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Spring’s First Steps

“Spring comes to a garden with tentative indecisive steps. A foot is advanced and then withdrawn.” - Louise Beebe Wilder

snowdrops

Photo: Andrew Hill (geograph)

Snowdrops in a steep rocky woodland.

I have been reading Louise Beebe Wilder’s book The Garden in Color that still speaks to us even though it was published in 1937.

The Garden in Color
Louise Beebe Wilder
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She wrote, “Spring comes to a garden with tentative indecisive steps. A foot is advanced and then withdrawn.” She also wrote about leafless branches seen against the sky and said:

Leafless the branches may be, but every twig, to the seeing eye, is inspired with life. We do not need the language of leaves to know that the whole tree is tingling with vitality. Often the bark has subtly changed in hue, and buds are suddenly in evidence, though tightly closed. The grass below has put off its drab winter coat and is slipping on a green one. And if we have planted snowdrops the autumn before, we have played a good part in the drama of the coming of spring.

Miss Wilder wrote eloquently about snowdrops (Galanthus nivalis), and the other early little bloomers: the yellow winter aconites Eranthis hyemalis* and the tiny, blue Scilla sibirica . She said to be sure to plant these bulbs early in the fall, close together, because they are “sociable and like to mingle their roots below ground as they do their flowers above it.”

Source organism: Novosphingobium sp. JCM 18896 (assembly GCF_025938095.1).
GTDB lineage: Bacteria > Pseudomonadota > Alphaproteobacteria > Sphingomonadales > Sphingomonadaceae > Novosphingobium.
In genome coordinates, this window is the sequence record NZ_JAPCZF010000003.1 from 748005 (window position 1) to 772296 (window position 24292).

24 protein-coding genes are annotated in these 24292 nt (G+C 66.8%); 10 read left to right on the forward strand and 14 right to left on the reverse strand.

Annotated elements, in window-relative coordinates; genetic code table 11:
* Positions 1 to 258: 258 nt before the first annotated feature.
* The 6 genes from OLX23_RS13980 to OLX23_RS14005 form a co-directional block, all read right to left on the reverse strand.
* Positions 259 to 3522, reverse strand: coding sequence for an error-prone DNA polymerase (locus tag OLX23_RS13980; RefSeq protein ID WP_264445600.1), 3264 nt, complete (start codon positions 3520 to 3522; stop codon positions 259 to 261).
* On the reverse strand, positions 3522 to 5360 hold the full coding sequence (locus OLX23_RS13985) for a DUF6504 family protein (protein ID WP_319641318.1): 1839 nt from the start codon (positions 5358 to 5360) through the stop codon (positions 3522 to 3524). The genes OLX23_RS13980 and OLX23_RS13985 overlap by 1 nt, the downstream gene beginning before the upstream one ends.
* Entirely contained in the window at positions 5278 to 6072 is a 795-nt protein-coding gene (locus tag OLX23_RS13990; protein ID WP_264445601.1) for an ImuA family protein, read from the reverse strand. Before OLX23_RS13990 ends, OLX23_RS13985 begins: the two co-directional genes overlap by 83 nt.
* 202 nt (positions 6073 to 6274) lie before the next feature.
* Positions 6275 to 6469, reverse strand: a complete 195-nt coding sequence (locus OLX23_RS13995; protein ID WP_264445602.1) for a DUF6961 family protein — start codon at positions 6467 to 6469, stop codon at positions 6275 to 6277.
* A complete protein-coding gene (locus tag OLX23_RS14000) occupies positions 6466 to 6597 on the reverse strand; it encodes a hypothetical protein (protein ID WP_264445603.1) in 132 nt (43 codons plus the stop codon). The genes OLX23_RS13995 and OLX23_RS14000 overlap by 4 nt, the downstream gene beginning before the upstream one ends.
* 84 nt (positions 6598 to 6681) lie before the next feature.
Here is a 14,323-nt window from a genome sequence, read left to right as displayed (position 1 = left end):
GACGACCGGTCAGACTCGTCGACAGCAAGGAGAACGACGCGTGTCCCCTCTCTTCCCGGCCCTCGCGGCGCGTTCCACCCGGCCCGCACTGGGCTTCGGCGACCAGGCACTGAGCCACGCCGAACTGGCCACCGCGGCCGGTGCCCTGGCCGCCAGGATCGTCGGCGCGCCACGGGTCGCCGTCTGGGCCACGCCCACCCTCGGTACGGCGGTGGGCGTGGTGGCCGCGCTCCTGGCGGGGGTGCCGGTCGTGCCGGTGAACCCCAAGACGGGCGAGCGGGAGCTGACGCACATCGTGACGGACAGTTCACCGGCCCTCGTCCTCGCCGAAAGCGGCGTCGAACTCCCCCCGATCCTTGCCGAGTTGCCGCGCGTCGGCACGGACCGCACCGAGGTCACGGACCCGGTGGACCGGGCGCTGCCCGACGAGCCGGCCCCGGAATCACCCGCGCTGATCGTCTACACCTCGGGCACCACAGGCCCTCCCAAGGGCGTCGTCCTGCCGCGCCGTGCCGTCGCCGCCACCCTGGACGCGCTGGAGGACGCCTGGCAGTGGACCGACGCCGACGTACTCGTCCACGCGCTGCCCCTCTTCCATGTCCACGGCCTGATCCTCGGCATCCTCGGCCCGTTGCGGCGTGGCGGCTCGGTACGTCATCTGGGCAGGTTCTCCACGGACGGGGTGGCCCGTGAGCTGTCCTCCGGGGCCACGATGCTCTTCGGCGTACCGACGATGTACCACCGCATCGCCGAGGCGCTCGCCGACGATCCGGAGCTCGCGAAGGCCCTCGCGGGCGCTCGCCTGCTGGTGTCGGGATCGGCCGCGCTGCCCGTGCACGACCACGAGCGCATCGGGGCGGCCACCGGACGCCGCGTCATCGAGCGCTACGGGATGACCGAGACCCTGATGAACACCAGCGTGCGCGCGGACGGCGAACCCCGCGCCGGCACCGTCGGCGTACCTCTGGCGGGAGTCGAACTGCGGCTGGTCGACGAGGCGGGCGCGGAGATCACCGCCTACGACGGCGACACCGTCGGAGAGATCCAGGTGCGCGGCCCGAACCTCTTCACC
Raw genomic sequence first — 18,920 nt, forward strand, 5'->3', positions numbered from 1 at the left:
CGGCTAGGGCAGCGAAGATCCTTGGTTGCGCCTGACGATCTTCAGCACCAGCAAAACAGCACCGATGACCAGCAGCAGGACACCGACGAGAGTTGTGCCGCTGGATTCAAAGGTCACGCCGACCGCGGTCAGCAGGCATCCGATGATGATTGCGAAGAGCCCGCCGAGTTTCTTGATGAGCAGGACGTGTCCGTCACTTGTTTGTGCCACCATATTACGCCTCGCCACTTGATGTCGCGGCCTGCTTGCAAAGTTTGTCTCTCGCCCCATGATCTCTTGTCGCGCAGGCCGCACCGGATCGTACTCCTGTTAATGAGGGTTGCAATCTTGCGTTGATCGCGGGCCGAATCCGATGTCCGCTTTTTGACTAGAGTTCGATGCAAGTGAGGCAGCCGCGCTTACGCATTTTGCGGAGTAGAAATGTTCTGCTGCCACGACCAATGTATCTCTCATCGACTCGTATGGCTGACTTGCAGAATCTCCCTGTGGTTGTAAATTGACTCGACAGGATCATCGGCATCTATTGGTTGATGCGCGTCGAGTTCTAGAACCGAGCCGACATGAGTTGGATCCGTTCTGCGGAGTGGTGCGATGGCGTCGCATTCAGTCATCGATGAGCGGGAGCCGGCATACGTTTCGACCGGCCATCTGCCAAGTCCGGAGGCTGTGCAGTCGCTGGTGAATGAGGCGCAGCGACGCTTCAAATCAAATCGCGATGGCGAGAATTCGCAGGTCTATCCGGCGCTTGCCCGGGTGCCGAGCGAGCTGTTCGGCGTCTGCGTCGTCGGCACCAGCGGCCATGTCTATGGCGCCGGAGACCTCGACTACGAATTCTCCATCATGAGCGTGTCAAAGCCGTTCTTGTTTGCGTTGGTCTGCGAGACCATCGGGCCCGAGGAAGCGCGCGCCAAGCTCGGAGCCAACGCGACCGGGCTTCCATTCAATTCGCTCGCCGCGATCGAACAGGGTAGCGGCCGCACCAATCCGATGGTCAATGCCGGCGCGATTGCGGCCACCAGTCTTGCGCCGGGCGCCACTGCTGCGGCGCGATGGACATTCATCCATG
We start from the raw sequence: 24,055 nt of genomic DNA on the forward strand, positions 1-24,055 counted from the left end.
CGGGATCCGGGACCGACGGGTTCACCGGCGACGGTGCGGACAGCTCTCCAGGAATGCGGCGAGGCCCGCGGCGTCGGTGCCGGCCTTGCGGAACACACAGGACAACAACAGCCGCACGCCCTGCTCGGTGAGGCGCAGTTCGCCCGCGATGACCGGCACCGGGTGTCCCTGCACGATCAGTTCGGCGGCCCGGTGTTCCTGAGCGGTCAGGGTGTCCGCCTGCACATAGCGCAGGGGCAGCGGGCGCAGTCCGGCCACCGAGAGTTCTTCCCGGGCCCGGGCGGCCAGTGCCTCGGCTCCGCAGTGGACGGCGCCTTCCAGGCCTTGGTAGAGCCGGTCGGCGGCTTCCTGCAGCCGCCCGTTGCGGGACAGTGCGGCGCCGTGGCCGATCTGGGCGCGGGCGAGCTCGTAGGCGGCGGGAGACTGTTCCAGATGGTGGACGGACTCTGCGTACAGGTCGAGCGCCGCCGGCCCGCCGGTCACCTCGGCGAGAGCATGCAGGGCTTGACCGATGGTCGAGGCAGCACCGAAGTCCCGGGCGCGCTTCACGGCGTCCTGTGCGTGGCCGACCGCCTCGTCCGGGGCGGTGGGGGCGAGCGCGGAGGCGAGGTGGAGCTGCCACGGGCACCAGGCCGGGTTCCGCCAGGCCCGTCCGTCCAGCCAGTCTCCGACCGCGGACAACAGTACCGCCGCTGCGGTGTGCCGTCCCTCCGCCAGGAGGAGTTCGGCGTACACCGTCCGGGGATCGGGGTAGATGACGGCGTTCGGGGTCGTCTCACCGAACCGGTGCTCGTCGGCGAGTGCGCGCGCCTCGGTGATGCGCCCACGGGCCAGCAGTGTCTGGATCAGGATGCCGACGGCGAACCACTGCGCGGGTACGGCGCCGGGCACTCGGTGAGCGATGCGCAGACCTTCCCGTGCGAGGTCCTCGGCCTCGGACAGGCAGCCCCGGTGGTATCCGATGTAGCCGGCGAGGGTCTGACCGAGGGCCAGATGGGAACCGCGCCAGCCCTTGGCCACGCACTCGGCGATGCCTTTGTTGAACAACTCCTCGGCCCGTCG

At this time of the year these intrepid little flowers are precious.

*Eranthus cilicica, a native of Asia Minor (found in both Syria and Greece), is more tolerant of our dry summers.

Moya Andrews

, originally from Queensland, Australia, served as Vice Chancellor for Academic Affairs and Dean of the Faculties at Indiana University until 2004. In the same year, Moya began hosting Focus on Flowers for WFIU. In addition, Moya does interviews for Profiles, is a member of the Bloomington Hospital Board, and authored Perennials Short and Tall from Indiana University Press.

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